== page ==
One of the first things you should learn is how to move around in skis. You will end up walking in skis when you are getting to a lift and in other instances. One of the most common ways to move yourself over flat terrain is to keep the skis parallel and push yourself forward with your poles. With both arms simultaneously, stab the poles into the snow beside you, pull yourself forward, and repeat. Pull one side more than the other to turn. When first starting to ski, expect to use more muscle than when you are more skilled.


2. Control and Stopping When Skiing

Once you start moving on skis, you’ll learn how to control your speed and stop by forming a wedge with your skis. This stopping technique is also known as the “pizza”, “wedge”, or “snowplow”. You’ll use the wedge to control your speed, stop, and make turns. The wider you spread your skis, the slower you go. Keep in mind that this method works best for slopes that are less steep and never overlap the tips of your skis as you will easily lose control.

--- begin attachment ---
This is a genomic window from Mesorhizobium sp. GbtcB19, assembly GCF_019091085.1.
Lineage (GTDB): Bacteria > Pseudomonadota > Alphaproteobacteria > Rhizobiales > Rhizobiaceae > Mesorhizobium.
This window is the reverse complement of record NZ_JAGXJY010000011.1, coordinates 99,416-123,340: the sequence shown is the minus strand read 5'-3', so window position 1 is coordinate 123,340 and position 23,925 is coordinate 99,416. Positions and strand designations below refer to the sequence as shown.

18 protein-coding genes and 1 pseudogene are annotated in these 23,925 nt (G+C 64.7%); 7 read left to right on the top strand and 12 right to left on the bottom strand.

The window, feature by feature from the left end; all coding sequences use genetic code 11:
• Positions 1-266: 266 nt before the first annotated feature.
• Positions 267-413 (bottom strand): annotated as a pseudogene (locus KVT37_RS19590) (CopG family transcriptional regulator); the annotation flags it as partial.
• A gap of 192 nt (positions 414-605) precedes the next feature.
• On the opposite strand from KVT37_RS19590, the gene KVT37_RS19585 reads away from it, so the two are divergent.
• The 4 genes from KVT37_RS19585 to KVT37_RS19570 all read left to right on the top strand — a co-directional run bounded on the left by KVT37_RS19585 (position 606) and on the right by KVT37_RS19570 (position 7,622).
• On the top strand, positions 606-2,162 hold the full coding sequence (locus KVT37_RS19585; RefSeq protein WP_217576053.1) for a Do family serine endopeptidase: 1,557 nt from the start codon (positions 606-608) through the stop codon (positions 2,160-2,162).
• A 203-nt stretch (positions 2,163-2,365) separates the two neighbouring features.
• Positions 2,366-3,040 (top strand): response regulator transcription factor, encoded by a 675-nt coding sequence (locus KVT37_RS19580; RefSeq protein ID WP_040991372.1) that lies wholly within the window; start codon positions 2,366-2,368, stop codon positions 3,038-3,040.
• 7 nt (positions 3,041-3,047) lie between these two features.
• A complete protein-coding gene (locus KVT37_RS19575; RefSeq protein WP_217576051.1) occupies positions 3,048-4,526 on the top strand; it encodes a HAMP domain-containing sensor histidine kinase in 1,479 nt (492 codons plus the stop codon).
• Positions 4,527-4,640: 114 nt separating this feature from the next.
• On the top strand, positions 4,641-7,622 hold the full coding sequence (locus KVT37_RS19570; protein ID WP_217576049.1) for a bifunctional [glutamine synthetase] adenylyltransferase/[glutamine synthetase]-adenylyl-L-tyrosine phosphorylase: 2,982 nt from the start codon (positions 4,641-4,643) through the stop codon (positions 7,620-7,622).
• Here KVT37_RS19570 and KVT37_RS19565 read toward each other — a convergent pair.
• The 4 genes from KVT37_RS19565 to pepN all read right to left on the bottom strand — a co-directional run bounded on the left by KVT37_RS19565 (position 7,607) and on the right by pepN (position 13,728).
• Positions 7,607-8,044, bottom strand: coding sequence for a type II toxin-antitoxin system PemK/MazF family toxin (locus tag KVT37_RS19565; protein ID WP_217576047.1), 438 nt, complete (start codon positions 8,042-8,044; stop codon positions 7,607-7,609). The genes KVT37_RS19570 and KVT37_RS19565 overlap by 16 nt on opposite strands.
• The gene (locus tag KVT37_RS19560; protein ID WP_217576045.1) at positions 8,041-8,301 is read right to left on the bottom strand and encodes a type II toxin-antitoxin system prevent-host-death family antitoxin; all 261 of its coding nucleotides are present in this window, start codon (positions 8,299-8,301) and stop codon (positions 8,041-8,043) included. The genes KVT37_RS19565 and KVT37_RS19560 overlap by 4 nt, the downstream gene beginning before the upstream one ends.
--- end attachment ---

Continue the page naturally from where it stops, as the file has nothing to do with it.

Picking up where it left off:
• On flat terrain, practice making a wedge with your ski tips fairly close together and tails farther apart. Your skis should remain relatively flat on the snow.
  • On a short gentle slope with a flat run out, practice holding the wedge stance as you glide down and come to a natural stop.
  • Next, walk up a small hill, make a triangle at the top and go down. Control your speed by changing the triangle size: as you’re wedge gets wider, you will go slower.
  • Make your wedge wide enough to come to a stop.
  • To start downhill again, make your wedge narrower and push off with your poles.
  • Practice maintaining a consistent speed, slowing down, and then stopping.

Tip: Keep your knees relaxed and open. Avoid squeezing your knees together; this will put your skis on an edge and make it harder to move.


3. Side Stepping Up a Hill

There are two approaches to walking uphill: Most beginners may find it easier to side-step.

How to side-step uphill:

  • With skis parallel to each other, face across the slope perpendicular to the fall line so you don’t slide down. (The fall line refers to the most direct route down a slope, or the line of gravity).